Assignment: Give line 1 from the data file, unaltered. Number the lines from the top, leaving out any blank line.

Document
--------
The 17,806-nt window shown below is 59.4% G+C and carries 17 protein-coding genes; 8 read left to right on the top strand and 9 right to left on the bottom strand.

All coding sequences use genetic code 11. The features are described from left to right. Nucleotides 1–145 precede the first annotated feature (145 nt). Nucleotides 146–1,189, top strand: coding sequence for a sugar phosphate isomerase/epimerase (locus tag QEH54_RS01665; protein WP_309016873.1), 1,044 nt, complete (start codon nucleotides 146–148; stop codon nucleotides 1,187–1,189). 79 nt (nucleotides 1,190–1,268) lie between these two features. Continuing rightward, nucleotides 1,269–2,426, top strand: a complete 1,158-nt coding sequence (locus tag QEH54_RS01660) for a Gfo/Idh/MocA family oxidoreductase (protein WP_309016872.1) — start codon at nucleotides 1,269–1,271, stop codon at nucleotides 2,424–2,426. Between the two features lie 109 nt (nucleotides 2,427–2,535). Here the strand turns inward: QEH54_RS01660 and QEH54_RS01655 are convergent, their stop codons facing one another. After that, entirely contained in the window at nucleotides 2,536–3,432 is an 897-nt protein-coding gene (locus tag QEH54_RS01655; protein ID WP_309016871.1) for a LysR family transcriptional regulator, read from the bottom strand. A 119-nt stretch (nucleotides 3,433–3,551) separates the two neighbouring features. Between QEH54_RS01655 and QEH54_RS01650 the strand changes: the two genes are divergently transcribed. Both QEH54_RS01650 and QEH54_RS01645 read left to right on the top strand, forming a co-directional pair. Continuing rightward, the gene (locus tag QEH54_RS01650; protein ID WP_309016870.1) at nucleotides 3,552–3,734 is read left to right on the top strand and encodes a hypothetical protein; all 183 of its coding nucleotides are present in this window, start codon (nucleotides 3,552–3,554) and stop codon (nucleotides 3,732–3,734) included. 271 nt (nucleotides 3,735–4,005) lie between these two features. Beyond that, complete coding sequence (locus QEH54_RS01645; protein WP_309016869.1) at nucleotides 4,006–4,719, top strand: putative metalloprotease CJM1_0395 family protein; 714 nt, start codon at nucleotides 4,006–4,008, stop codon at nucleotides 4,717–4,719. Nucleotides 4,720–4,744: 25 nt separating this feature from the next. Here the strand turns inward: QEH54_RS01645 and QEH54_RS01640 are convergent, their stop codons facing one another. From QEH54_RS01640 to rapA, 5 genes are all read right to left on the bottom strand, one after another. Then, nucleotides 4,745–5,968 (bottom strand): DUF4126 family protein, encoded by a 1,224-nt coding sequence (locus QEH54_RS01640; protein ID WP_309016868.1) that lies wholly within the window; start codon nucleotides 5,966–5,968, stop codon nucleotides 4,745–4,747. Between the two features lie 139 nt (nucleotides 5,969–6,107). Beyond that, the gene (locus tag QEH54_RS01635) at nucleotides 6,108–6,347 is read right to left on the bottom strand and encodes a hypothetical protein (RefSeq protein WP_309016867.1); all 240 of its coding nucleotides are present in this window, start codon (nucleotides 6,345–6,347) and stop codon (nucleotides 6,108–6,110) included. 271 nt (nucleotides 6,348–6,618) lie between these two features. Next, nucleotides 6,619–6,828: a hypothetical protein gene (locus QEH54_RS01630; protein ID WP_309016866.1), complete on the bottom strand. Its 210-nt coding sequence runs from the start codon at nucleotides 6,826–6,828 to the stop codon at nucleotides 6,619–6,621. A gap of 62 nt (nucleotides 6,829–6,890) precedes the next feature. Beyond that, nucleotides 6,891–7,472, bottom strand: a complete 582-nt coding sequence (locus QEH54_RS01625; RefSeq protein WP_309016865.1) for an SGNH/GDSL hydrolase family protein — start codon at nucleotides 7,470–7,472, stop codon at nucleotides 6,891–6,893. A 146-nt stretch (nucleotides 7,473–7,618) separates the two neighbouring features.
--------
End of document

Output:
The 17,806-nt window shown below is 59.4% G+C and carries 17 protein-coding genes; 8 read left to right on the top strand and 9 right to left on the bottom strand.